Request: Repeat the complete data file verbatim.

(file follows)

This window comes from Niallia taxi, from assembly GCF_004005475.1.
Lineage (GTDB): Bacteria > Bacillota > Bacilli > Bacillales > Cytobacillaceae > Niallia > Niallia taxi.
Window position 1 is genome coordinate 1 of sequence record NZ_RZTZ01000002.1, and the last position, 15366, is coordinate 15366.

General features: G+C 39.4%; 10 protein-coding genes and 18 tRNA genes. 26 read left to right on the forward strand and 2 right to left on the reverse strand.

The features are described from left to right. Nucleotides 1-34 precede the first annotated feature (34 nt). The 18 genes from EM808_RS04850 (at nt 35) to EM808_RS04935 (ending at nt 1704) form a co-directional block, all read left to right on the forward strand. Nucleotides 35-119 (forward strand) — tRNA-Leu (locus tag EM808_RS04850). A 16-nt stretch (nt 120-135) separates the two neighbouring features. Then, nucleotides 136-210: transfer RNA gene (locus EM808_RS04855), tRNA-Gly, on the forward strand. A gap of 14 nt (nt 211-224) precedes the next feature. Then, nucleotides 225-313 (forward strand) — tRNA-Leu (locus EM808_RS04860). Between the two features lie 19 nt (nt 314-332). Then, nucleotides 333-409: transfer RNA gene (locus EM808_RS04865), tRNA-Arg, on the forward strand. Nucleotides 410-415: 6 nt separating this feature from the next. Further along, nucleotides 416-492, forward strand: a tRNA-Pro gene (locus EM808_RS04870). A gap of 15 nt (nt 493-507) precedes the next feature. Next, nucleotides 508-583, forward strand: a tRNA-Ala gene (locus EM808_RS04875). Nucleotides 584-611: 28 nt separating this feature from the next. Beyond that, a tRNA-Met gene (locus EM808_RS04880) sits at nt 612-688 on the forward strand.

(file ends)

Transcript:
This window comes from Niallia taxi, from assembly GCF_004005475.1.
Lineage (GTDB): Bacteria > Bacillota > Bacilli > Bacillales > Cytobacillaceae > Niallia > Niallia taxi.
Window position 1 is genome coordinate 1 of sequence record NZ_RZTZ01000002.1, and the last position, 15366, is coordinate 15366.

General features: G+C 39.4%; 10 protein-coding genes and 18 tRNA genes. 26 read left to right on the forward strand and 2 right to left on the reverse strand.

The features are described from left to right. Nucleotides 1-34 precede the first annotated feature (34 nt). The 18 genes from EM808_RS04850 (at nt 35) to EM808_RS04935 (ending at nt 1704) form a co-directional block, all read left to right on the forward strand. Nucleotides 35-119 (forward strand) — tRNA-Leu (locus tag EM808_RS04850). A 16-nt stretch (nt 120-135) separates the two neighbouring features. Then, nucleotides 136-210: transfer RNA gene (locus EM808_RS04855), tRNA-Gly, on the forward strand. A gap of 14 nt (nt 211-224) precedes the next feature. Then, nucleotides 225-313 (forward strand) — tRNA-Leu (locus EM808_RS04860). Between the two features lie 19 nt (nt 314-332). Then, nucleotides 333-409: transfer RNA gene (locus EM808_RS04865), tRNA-Arg, on the forward strand. Nucleotides 410-415: 6 nt separating this feature from the next. Further along, nucleotides 416-492, forward strand: a tRNA-Pro gene (locus EM808_RS04870). A gap of 15 nt (nt 493-507) precedes the next feature. Next, nucleotides 508-583, forward strand: a tRNA-Ala gene (locus EM808_RS04875). Nucleotides 584-611: 28 nt separating this feature from the next. Beyond that, a tRNA-Met gene (locus EM808_RS04880) sits at nt 612-688 on the forward strand.